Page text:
Monday, May 09, 2005

Diagnosis Stories

A lot of these stories are showing up lately. I was reading Violet's wonderful blog this morning, Pumplandia, and was very touched by her diagnosis story . She is right when she comments that there is a great deal of diversity in everyone's stories. But I think the common denominator here is not simply the end result, but also the process of betrayal by one's own body. The feeling that you just can't trust it anymore. And in the time leading up to diagnosis, you have no idea why. Joseph felt this as he realized he couldn't go to bed at night without knowing if his pajamas and sheets would be soaked in the morning. He couldn't go for a walk or drive without fearing he might need to pee or, just as desperately, a drink of water. And, in reading Kerri's story as well -- though she wasn't sick in the time before diagnosis-- wetting the bed, and subsequently, having to wear “The Alarm” must have prompted a tremendous loss of faith in her own body. I don't know what that must have felt like as the child experiencing this, but as a mom who woke every morning holding her breath, hoping her child had a dry night, and inevitably feeling the pain as her son struggled to tell her about his accident, I have an inkling.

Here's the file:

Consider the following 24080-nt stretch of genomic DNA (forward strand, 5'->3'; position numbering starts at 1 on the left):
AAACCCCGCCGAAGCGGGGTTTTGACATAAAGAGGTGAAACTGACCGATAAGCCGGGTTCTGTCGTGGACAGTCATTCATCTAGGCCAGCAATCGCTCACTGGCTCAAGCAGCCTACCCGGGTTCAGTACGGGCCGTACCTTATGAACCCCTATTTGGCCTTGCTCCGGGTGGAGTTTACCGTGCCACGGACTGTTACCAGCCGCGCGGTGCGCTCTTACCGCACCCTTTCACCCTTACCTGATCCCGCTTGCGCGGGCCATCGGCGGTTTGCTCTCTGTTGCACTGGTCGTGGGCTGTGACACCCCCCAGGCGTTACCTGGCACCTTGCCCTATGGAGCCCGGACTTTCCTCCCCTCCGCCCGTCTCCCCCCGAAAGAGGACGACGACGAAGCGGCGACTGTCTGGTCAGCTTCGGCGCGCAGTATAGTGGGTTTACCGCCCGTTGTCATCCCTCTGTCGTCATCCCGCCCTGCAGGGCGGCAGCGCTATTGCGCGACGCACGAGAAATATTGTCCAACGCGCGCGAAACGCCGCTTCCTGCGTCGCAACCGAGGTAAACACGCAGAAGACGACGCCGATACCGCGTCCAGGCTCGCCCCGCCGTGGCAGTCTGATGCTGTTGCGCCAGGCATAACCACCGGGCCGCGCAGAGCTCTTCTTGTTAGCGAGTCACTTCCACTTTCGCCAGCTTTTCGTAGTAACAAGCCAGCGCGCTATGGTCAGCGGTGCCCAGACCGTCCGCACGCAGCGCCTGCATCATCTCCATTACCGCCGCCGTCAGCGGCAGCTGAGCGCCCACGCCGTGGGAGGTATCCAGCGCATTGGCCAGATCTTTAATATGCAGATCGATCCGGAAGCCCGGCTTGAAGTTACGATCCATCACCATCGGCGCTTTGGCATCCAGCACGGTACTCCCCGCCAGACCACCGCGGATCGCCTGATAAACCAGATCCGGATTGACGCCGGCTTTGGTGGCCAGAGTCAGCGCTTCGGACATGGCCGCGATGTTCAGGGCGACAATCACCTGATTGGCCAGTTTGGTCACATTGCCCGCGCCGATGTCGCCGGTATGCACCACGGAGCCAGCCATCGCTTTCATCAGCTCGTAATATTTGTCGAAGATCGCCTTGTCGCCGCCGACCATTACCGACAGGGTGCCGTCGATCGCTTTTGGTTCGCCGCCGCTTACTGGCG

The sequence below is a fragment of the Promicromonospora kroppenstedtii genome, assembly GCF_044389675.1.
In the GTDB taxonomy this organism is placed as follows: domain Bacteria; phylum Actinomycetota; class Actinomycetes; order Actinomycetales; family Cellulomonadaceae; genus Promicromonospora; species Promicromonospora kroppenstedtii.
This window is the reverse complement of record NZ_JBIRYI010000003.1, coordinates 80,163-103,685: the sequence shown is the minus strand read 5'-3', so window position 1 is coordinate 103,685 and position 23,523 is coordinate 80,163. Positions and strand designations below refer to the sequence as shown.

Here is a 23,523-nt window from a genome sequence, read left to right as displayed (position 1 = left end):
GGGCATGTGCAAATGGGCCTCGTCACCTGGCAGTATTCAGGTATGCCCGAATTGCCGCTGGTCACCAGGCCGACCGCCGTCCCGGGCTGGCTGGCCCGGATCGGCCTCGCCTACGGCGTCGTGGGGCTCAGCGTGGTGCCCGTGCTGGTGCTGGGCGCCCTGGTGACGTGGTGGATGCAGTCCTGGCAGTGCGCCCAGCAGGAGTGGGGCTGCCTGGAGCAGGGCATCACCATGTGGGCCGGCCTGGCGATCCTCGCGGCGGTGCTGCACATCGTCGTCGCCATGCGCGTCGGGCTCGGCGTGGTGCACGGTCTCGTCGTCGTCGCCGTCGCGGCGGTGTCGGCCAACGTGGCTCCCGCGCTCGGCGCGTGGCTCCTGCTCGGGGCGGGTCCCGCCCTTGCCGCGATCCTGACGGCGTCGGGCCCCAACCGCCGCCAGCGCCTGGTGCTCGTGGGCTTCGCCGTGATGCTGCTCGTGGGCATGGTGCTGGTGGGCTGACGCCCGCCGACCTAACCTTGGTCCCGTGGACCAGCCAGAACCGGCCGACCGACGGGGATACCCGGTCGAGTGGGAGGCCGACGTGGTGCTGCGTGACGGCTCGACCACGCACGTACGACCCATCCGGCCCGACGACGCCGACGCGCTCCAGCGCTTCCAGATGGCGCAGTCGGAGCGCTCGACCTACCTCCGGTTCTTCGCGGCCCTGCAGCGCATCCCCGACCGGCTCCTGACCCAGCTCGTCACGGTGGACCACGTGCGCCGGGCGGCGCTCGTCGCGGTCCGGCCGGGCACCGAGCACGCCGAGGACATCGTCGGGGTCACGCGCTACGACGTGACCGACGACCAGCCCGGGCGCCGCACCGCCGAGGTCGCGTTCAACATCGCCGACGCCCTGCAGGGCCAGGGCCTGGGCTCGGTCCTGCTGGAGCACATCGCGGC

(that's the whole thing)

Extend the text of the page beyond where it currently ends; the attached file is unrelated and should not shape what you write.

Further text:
Like birth stories, these tales of transition share common markers – and these are important. They are an integral part of a journey that leads all those who embark on it to the same place– a new and very different life. Sharing the diagnosis moment and its precursors lets diabetics know that they were not alone in that early betrayal– the time when your body rebelled and you had no idea why.

And, going forward, in this new life of blood sugar checks and boluses, highs and lows, these stories reaffirm that you are not alone.


Tekakwitha said...


Well worded! I was trying to figure out why I was 'enjoying' everyone's diagnosis story. It's because it shows I wasn't alone. I wasn't the only one who was so tired, so thirsty, so disoriented, so SICK. And then the diagnosis when everything seems flipped upside down. It's comforting somehow.


Violet said...

It's proven true for me that there is strength indeed in numbers. And while I'd like to do undo my body's betrayal of itself--perfectly put, Sandra--one of the unexpected returns of this disease is that it's brought about connections with people I would have never otherwise met or spoken with. Powerful stuff, that.